You decide that you only people who are willing to actually buy something, to have a level of commitment, and so you set the price at $0.99. You decide to use Amazon Countdown deals, even though that will isolate anyone not in the US or UK because Amazon doesn’t support it. Amazon makes it sound like when you do a Countdown deal that readers are somehow going to be able to find it, that you’ll get some exposure, but you doubt that’s true and yet, even though, you hope. Alternatively, you could go to all the sites you have your book on and set the price to $0.99. It takes some planning and work down ahead of time, and everything’s set.

freshicon_393The Newsletters

You start with the best, BookBub. You fill in the online form and submit your book’s promo. You should get in, you’ve learned since last time, but when the email comes in, they haven’t accepted you. There’s no rhyme or reason given, you’re just not in. That’s okay, there’s a lot of others out there.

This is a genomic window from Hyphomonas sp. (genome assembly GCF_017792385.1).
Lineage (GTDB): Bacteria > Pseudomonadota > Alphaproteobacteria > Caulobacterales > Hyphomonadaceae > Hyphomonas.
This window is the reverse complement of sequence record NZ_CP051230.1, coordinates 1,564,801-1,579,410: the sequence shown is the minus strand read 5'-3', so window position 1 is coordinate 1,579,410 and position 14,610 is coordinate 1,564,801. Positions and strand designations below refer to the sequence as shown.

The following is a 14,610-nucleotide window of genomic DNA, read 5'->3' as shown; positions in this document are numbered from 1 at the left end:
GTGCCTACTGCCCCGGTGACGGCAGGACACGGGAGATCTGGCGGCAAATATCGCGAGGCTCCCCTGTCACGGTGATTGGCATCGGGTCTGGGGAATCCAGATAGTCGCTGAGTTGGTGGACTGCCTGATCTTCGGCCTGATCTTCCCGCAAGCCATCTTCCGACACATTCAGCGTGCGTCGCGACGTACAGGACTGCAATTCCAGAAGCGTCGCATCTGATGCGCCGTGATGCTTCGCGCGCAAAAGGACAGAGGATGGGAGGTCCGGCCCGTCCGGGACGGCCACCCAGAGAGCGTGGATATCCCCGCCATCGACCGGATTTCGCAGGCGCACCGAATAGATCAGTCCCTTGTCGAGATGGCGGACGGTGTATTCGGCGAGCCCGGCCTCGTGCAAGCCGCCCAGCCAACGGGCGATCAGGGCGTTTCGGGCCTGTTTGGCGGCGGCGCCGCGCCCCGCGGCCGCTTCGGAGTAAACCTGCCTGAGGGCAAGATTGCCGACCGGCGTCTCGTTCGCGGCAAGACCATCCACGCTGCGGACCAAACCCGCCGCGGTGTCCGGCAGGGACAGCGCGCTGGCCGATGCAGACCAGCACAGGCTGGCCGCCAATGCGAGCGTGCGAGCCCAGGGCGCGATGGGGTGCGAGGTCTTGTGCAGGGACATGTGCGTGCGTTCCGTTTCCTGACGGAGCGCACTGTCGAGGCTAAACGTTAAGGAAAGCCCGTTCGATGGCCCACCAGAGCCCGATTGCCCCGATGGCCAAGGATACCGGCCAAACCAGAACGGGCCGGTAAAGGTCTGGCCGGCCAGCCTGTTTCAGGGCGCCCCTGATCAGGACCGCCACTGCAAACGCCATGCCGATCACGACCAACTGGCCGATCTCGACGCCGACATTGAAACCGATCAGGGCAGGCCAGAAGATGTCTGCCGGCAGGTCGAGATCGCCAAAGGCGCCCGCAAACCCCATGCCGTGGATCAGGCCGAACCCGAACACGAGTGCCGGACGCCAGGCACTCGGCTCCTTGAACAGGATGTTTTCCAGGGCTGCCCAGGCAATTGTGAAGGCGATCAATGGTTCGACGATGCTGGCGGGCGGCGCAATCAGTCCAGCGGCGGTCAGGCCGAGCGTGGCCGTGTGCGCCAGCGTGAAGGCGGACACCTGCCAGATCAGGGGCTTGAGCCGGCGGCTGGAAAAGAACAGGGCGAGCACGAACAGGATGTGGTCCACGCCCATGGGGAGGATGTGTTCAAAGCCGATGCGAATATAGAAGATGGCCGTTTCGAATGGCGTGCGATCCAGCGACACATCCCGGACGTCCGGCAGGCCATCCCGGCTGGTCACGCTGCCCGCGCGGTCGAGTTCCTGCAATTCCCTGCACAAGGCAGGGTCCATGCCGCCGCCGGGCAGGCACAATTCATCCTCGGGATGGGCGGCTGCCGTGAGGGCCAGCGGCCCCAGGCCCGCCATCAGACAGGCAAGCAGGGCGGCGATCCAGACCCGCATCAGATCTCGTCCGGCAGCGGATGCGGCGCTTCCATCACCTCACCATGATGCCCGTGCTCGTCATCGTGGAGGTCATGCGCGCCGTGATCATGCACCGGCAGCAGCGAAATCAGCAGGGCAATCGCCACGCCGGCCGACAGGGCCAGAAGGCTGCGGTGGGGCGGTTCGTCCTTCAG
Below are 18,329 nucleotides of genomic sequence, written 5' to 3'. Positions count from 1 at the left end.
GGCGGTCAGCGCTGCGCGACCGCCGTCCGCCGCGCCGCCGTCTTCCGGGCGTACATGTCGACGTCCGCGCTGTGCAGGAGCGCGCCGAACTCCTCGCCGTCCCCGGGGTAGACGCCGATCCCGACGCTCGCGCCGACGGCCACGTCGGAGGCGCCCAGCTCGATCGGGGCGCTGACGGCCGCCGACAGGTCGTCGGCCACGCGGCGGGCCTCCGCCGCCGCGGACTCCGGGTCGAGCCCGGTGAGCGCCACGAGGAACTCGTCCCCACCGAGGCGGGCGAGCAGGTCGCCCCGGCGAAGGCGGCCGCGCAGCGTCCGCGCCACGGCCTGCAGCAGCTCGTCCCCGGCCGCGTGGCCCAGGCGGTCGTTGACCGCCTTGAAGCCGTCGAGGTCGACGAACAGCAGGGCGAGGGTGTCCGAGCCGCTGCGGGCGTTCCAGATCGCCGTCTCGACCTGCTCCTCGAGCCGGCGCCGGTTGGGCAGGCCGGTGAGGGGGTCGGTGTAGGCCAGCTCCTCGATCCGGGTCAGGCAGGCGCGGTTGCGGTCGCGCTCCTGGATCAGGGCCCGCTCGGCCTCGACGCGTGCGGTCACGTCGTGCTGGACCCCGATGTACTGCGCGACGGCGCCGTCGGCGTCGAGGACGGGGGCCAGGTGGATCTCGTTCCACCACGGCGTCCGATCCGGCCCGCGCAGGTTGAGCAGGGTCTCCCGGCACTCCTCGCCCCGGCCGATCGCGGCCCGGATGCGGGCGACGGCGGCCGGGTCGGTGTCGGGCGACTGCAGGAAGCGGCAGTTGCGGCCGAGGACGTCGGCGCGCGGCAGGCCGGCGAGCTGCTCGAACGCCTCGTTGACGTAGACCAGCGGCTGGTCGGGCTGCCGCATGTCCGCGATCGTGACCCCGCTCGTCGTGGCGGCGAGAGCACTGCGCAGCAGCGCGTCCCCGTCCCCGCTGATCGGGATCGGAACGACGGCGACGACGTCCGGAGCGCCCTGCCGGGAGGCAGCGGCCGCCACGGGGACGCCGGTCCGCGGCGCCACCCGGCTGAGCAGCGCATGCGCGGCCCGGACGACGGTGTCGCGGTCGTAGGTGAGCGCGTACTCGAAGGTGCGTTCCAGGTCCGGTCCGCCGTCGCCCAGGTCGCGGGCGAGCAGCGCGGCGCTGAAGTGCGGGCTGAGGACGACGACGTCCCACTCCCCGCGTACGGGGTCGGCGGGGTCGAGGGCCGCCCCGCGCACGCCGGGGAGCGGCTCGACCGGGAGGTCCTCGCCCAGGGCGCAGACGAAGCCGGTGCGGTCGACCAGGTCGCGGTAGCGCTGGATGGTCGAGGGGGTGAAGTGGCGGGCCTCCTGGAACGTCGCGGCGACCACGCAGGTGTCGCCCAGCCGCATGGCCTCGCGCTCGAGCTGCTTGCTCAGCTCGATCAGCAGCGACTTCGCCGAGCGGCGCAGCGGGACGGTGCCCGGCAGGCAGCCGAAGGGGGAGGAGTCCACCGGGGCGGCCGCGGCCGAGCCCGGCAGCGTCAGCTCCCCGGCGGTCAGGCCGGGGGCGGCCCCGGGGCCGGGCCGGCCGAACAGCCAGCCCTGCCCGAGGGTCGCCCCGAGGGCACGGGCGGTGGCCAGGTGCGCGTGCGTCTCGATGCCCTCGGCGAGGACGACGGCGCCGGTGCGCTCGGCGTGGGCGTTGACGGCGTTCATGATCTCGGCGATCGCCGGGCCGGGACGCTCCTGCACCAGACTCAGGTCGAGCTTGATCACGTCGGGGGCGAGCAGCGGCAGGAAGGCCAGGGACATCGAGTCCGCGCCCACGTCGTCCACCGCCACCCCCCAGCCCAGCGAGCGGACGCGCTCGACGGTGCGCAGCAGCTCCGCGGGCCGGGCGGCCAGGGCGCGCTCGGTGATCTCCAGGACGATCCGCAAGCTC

You sign up for 8 free newsletters and stop yourself, as you find the audiences are getting smaller and smaller. The last one you filled in had 3000 people and you wonder, from the 1997-esque type of website, really how many of them read it. None of these guys have data to show like BookBub.

You sign up for two paid ones. One’s $10 and the other’s $20. Then there’s that new book startup you heard about on Twitter. You check them out. They want $40 to get into their newsletter, discounted (supposedly) from $100. They have 75k people on their newsletter. Okay, it sounds worthwhile. Then you discover on KBoards that an author you really admire has his pet list of newsletters, and you’re only on one of them. You sign up for them too, another $50.